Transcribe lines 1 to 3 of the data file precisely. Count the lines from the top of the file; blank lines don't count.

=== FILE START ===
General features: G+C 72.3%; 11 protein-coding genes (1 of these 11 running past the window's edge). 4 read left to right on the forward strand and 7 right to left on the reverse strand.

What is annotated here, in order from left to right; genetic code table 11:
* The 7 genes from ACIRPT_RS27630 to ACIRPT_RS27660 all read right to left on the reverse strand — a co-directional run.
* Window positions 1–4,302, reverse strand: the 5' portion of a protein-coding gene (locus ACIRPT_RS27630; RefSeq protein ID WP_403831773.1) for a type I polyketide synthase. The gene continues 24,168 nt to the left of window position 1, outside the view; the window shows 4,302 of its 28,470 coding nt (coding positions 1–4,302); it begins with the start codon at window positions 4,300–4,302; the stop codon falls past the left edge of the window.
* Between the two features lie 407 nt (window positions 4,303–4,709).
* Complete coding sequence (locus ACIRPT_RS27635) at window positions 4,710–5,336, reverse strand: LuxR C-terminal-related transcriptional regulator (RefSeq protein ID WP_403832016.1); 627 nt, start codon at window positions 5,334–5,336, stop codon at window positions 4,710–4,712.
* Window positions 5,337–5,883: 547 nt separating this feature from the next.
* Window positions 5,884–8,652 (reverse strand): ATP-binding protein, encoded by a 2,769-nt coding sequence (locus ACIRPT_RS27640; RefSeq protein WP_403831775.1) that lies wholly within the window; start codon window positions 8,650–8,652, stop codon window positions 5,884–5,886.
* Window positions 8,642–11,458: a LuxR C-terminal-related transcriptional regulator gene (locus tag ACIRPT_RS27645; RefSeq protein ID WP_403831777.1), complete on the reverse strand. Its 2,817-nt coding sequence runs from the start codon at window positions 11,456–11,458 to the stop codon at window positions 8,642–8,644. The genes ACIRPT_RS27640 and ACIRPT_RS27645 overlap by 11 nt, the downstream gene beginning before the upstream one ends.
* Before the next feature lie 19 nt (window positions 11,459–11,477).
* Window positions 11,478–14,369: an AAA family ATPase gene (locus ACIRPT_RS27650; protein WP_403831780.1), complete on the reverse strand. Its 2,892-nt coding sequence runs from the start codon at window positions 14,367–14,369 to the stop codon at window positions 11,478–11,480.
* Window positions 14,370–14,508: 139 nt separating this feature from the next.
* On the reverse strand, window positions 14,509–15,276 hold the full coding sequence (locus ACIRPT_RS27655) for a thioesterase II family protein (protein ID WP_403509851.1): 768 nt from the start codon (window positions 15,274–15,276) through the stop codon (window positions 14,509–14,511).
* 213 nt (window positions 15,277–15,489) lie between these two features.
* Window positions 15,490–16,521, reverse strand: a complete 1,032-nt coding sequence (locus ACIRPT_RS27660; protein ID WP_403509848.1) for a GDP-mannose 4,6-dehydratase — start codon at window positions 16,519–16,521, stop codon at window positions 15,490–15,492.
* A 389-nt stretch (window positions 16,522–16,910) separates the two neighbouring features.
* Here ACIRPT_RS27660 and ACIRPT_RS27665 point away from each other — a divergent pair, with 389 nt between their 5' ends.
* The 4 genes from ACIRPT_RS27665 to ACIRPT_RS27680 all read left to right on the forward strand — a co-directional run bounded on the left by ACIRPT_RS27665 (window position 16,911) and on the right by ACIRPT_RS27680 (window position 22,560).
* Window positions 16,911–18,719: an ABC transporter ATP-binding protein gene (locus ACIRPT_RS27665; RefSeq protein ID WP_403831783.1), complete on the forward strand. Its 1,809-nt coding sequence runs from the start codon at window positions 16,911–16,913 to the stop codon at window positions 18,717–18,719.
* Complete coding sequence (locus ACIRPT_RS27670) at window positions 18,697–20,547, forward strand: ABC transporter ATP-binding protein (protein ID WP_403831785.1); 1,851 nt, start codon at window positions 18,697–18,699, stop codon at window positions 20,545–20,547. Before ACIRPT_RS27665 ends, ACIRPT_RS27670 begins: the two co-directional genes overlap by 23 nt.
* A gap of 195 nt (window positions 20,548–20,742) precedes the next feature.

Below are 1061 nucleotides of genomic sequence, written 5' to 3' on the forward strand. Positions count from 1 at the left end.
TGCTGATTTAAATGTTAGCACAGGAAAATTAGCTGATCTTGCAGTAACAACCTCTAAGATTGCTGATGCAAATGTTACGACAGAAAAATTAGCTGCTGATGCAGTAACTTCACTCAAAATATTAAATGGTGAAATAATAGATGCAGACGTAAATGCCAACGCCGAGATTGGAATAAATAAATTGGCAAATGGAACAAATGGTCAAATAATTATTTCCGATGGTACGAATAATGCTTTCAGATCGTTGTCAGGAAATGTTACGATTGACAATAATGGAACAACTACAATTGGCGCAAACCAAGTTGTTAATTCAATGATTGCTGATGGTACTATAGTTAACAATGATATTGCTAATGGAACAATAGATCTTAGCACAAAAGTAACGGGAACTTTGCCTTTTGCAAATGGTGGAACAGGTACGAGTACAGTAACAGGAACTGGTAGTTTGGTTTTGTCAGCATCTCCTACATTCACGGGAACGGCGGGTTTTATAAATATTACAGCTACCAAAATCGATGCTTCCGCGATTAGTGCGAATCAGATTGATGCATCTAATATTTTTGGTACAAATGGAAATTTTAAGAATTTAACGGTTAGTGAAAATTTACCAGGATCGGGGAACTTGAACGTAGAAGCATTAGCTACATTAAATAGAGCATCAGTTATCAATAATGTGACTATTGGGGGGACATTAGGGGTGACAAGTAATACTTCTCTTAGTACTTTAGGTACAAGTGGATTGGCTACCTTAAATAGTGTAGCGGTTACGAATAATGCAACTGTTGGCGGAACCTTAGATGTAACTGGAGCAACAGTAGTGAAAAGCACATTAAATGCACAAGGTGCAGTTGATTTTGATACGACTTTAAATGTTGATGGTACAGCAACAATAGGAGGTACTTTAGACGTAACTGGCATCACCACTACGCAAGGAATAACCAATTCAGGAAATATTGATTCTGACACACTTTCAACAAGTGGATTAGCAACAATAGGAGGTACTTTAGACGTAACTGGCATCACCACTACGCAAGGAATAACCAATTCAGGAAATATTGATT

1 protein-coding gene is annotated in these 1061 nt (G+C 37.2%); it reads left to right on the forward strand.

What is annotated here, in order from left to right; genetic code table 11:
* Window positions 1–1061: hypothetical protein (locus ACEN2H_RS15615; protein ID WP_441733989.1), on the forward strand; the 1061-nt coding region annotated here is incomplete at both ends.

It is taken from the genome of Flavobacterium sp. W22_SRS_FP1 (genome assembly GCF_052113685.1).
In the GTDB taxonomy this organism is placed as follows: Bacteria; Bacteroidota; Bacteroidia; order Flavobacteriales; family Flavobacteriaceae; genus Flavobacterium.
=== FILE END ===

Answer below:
General features: G+C 72.3%; 11 protein-coding genes (1 of these 11 running past the window's edge). 4 read left to right on the forward strand and 7 right to left on the reverse strand.

What is annotated here, in order from left to right; genetic code table 11:
* The 7 genes from ACIRPT_RS27630 to ACIRPT_RS27660 all read right to left on the reverse strand — a co-directional run.